The martyrs of an evil road!
The Devil has put out all the lights at the Inn!

Adorable sorceress, do you love the damned?
Say, do you know the irremissible?
Do you know Remorse, with the poisoned darts,
For whom our hearts serve as targets?
Adorable sorceress, do you love the damned?

The Irreparable gnaws with his accurst teeth
Our soul, pitiful monument,
And often he attacks like the termite
The foundations of the building.
The Irreparable gnaws with his accurst teeth!

— Sometimes I have seen at the back of a trite stage
Enlivened by a deep-toned orchestra,
A fairy set ablaze a miraculous dawn
In an infernal sky;
Sometimes I have been at the back of a trite stage

A being who was only light, gold and gauze,
Throw down the enormous Satan;
But my heart, which rapture never visits,
Is a playhouse where one awaits
Always, always in vain, the Being with gauze wings!

-Charles Baudelaire, tr. Aggeler


From mind to mind
I am acquainted with the struggles
of these stars. The very same
chemistry wages itself minutely
in my person.
It is all one intolerable war.
I don’t care if we’re fugitives,
we are ceaselessly exalted, rising
like the drowned out of our shirts…

-Denis Johnson


What is pornography? What is dream?
American River Sky Alcohol Father,
forty years ago, four lifetimes ago,
brown as bourbon, warm, you said to me,
“Sorry sorry sorry sorry sorry.”
Then: “You’re killing your mother.”
And she: “You’re killing your father.”
What do men want? What do fathers want?
Why won’t they go to the mothers?
(What do the mothers want.)
American River Sky Alcohol Father,
your warm hand. Your glass. Your bedside table gun.
The dock, the water, the fragile, tough beach grass.
Your hand. I wouldn’t swim. I wouldn’t fly.

-Jean Valentine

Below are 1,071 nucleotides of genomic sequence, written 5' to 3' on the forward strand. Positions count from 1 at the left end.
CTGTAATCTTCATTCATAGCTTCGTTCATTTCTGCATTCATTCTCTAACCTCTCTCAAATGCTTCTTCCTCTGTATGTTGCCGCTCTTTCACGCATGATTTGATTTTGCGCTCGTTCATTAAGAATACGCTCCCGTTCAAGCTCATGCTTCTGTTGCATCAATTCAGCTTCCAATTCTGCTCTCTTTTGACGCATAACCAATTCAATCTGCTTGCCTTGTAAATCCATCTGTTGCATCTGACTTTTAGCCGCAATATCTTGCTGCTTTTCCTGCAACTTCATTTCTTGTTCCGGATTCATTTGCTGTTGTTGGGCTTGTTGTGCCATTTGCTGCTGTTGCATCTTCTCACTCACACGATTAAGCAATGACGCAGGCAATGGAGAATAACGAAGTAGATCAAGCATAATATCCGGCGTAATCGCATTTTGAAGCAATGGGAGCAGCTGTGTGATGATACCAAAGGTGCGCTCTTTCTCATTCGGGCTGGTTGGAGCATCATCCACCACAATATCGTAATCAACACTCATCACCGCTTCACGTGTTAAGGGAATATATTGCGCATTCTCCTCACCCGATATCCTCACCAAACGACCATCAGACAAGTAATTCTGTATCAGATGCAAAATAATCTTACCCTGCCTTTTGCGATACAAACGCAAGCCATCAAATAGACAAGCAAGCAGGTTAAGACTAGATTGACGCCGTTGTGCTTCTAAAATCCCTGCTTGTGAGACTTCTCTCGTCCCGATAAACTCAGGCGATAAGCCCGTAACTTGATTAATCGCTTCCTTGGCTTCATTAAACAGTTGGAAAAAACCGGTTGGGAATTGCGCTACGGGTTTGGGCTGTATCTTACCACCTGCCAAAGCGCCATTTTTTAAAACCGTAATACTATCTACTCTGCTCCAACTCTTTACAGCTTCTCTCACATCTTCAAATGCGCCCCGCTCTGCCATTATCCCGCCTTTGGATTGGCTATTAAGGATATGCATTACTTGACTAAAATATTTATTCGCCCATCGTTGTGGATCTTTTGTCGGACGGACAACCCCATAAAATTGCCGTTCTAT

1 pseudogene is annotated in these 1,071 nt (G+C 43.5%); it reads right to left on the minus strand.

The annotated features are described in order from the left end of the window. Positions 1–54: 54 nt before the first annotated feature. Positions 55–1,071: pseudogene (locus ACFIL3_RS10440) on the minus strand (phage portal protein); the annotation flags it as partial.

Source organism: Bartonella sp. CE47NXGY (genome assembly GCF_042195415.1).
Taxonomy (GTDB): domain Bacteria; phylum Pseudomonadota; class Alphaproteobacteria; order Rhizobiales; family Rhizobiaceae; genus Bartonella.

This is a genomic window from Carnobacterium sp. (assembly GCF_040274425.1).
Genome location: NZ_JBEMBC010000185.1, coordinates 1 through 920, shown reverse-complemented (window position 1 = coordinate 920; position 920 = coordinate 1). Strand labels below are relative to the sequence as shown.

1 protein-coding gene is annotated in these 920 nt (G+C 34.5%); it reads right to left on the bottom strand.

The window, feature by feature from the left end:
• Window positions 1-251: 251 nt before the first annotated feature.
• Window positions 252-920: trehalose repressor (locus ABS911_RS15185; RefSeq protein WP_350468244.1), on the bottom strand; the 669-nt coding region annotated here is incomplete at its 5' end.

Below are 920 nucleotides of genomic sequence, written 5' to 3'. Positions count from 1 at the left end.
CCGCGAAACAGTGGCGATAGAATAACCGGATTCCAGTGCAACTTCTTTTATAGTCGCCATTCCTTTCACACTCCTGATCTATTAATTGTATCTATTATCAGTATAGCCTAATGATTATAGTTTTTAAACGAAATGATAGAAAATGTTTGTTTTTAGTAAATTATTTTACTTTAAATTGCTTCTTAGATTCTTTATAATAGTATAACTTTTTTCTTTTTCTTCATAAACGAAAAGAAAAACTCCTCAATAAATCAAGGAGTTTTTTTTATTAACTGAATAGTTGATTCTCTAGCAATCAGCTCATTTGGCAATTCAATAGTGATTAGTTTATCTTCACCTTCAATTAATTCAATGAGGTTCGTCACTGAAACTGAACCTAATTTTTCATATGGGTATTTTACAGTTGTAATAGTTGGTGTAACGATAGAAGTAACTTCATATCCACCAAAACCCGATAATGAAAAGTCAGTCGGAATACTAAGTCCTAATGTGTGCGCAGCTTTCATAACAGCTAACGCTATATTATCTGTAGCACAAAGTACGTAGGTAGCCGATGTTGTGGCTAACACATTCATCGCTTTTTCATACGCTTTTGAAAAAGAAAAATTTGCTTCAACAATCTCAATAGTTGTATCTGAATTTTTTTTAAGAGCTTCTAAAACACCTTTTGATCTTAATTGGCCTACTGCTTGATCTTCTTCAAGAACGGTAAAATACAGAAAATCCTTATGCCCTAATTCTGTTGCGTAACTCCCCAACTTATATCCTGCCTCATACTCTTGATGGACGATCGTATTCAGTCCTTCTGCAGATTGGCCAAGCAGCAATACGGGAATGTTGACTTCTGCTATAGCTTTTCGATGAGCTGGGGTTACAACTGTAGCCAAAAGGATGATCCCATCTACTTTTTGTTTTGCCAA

i checked him every night
mixing the landing light
with the slow mucous of his snores

if he was quiet I would press
two fingers on his arm
until he breathed again

children need so little air
but i wake every hour
gasping for yesterday

choking on the things
i did not do
the times i did not listen

i check him still
opening his old room
like a tin beneath my bed–

Dom Conlon


I leave it there
For a while
Like some jagged thing
Until foolish hope
Overcomes hollow experience

And I am told
That the beating heart
I stuffed with the unbroken spiral
Of a small, round apple
And glazed all over
With dark, sticky blood
Was not quite right

I leave it again
Until I tire of the tiny nicks
Each time I pass it by
Then reconcile it
To the rejection heap
Along with the others
That also taught me nothing

And I take up my blade

-Anne Casey


Eat the shrooms and desire me. We tag
the car, our tailing Fs and Ss rising
off the rusted side. You say the paint cans
hiss like the king snake curled up under your porch.
I laugh and jake, vodka gunning. The highway
is a distant thrum. When you smash the caboose window
with a rock in your fist I know the drugs are working.
We nimble along the tracks back to stashed
bottles filled with gas and oil. When the train
rolls by we toss and laugh and streak as fire
consumes the side of the cars. It’s a dragon
you brag, and high we rise up over crappy
lives we knuckle drag. We drink and smoke and tag
and dodge the railroad cops bobbing for our necks.
It’s just after midnight and the laughs still come.
I’ve got a scheme to avoid being caught.
When you touch me I know you want me forever.

Stephen Scott Whitaker


In a state of chortle sin—once he reflected,